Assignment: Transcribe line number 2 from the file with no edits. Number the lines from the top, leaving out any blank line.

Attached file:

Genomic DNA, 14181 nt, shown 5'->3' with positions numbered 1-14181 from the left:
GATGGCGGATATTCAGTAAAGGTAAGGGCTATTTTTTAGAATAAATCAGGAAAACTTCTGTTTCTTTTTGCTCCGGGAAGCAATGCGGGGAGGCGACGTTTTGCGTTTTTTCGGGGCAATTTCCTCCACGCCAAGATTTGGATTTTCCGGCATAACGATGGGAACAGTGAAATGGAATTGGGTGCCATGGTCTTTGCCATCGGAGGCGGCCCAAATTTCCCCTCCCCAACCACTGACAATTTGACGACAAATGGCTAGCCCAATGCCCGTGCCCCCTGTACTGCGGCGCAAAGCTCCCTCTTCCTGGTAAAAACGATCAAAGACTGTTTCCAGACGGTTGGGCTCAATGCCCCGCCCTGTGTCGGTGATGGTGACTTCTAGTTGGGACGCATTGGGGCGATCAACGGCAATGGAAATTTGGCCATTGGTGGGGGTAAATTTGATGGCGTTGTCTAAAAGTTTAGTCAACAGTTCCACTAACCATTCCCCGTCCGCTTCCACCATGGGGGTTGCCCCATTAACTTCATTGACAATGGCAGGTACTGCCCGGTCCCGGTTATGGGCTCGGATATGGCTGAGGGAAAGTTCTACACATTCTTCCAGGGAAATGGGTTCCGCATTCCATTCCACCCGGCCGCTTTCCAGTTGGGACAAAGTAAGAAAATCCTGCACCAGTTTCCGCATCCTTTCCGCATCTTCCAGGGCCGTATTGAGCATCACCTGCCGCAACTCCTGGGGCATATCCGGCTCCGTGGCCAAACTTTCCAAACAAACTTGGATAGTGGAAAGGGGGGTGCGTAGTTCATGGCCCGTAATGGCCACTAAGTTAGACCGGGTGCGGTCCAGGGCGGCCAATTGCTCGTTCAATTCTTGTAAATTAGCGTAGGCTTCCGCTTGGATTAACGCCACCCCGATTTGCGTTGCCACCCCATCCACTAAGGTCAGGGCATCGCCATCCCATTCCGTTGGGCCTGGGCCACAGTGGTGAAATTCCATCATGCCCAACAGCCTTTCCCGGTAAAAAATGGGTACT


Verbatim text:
GATGGCGGATATTCAGTAAAGGTAAGGGCTATTTTTTAGAATAAATCAGGAAAACTTCTGTTTCTTTTTGCTCCGGGAAGCAATGCGGGGAGGCGACGTTTTGCGTTTTTTCGGGGCAATTTCCTCCACGCCAAGATTTGGATTTTCCGGCATAACGATGGGAACAGTGAAATGGAATTGGGTGCCATGGTCTTTGCCATCGGAGGCGGCCCAAATTTCCCCTCCCCAACCACTGACAATTTGACGACAAATGGCTAGCCCAATGCCCGTGCCCCCTGTACTGCGGCGCAAAGCTCCCTCTTCCTGGTAAAAACGATCAAAGACTGTTTCCAGACGGTTGGGCTCAATGCCCCGCCCTGTGTCGGTGATGGTGACTTCTAGTTGGGACGCATTGGGGCGATCAACGGCAATGGAAATTTGGCCATTGGTGGGGGTAAATTTGATGGCGTTGTCTAAAAGTTTAGTCAACAGTTCCACTAACCATTCCCCGTCCGCTTCCACCATGGGGGTTGCCCCATTAACTTCATTGACAATGGCAGGTACTGCCCGGTCCCGGTTATGGGCTCGGATATGGCTGAGGGAAAGTTCTACACATTCTTCCAGGGAAATGGGTTCCGCATTCCATTCCACCCGGCCGCTTTCCAGTTGGGACAAAGTAAGAAAATCCTGCACCAGTTTCCGCATCCTTTCCGCATCTTCCAGGGCCGTATTGAGCATCACCTGCCGCAACTCCTGGGGCATATCCGGCTCCGTGGCCAAACTTTCCAAACAAACTTGGATAGTGGAAAGGGGGGTGCGTAGTTCATGGCCCGTAATGGCCACTAAGTTAGACCGGGTGCGGTCCAGGGCGGCCAATTGCTCGTTCAATTCTTGTAAATTAGCGTAGGCTTCCGCTTGGATTAACGCCACCCCGATTTGCGTTGCCACCCCATCCACTAAGGTCAGGGCATCGCCATCCCATTCCGTTGGGCCTGGGCCACAGTGGTGAAATTCCATCATGCCCAACAGCCTTTCCCGGTAAAAAATGGGTACT